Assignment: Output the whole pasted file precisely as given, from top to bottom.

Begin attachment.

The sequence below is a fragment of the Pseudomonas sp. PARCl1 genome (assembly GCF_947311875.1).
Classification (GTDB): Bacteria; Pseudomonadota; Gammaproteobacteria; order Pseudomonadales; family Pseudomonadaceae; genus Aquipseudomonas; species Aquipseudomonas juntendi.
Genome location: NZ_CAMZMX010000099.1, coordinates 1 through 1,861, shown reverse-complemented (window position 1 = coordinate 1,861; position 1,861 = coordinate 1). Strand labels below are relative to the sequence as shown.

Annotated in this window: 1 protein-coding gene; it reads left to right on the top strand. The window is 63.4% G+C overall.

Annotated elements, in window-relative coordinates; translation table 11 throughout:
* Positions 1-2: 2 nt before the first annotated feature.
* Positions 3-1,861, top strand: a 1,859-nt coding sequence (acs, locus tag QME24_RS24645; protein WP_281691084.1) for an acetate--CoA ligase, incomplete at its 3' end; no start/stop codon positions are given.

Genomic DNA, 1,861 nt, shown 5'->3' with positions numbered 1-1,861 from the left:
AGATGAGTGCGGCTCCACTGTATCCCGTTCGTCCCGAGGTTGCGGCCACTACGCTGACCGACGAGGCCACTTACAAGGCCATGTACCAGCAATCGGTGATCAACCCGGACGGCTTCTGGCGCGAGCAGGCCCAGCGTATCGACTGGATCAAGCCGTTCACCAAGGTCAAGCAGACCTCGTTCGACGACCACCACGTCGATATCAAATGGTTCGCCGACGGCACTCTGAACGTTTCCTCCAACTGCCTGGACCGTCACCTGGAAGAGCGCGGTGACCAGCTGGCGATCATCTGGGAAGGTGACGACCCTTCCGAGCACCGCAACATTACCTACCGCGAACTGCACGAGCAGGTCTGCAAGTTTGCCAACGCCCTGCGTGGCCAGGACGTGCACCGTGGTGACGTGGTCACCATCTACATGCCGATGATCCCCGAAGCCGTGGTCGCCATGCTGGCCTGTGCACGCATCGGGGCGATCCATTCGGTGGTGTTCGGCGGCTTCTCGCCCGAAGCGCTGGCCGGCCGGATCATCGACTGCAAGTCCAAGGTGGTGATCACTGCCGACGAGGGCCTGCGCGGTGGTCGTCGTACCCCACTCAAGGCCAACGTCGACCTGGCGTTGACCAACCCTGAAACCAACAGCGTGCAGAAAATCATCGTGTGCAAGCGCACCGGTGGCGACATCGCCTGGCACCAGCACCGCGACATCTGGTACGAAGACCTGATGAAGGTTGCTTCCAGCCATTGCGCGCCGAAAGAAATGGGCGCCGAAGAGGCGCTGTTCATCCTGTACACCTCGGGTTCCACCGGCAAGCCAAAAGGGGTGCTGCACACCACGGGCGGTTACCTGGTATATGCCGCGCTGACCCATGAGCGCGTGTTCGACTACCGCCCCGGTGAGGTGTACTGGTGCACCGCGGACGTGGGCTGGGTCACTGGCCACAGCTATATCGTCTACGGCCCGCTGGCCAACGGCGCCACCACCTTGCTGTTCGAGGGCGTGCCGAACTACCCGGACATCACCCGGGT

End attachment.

The sequence below is a fragment of the Pseudomonas sp. PARCl1 genome (assembly GCF_947311875.1).
Classification (GTDB): Bacteria; Pseudomonadota; Gammaproteobacteria; order Pseudomonadales; family Pseudomonadaceae; genus Aquipseudomonas; species Aquipseudomonas juntendi.
Genome location: NZ_CAMZMX010000099.1, coordinates 1 through 1,861, shown reverse-complemented (window position 1 = coordinate 1,861; position 1,861 = coordinate 1). Strand labels below are relative to the sequence as shown.

Annotated in this window: 1 protein-coding gene; it reads left to right on the top strand. The window is 63.4% G+C overall.

Annotated elements, in window-relative coordinates; translation table 11 throughout:
* Positions 1-2: 2 nt before the first annotated feature.
* Positions 3-1,861, top strand: a 1,859-nt coding sequence (acs, locus tag QME24_RS24645; protein WP_281691084.1) for an acetate--CoA ligase, incomplete at its 3' end; no start/stop codon positions are given.

Genomic DNA, 1,861 nt, shown 5'->3' with positions numbered 1-1,861 from the left:
AGATGAGTGCGGCTCCACTGTATCCCGTTCGTCCCGAGGTTGCGGCCACTACGCTGACCGACGAGGCCACTTACAAGGCCATGTACCAGCAATCGGTGATCAACCCGGACGGCTTCTGGCGCGAGCAGGCCCAGCGTATCGACTGGATCAAGCCGTTCACCAAGGTCAAGCAGACCTCGTTCGACGACCACCACGTCGATATCAAATGGTTCGCCGACGGCACTCTGAACGTTTCCTCCAACTGCCTGGACCGTCACCTGGAAGAGCGCGGTGACCAGCTGGCGATCATCTGGGAAGGTGACGACCCTTCCGAGCACCGCAACATTACCTACCGCGAACTGCACGAGCAGGTCTGCAAGTTTGCCAACGCCCTGCGTGGCCAGGACGTGCACCGTGGTGACGTGGTCACCATCTACATGCCGATGATCCCCGAAGCCGTGGTCGCCATGCTGGCCTGTGCACGCATCGGGGCGATCCATTCGGTGGTGTTCGGCGGCTTCTCGCCCGAAGCGCTGGCCGGCCGGATCATCGACTGCAAGTCCAAGGTGGTGATCACTGCCGACGAGGGCCTGCGCGGTGGTCGTCGTACCCCACTCAAGGCCAACGTCGACCTGGCGTTGACCAACCCTGAAACCAACAGCGTGCAGAAAATCATCGTGTGCAAGCGCACCGGTGGCGACATCGCCTGGCACCAGCACCGCGACATCTGGTACGAAGACCTGATGAAGGTTGCTTCCAGCCATTGCGCGCCGAAAGAAATGGGCGCCGAAGAGGCGCTGTTCATCCTGTACACCTCGGGTTCCACCGGCAAGCCAAAAGGGGTGCTGCACACCACGGGCGGTTACCTGGTATATGCCGCGCTGACCCATGAGCGCGTGTTCGACTACCGCCCCGGTGAGGTGTACTGGTGCACCGCGGACGTGGGCTGGGTCACTGGCCACAGCTATATCGTCTACGGCCCGCTGGCCAACGGCGCCACCACCTTGCTGTTCGAGGGCGTGCCGAACTACCCGGACATCACCCGGGT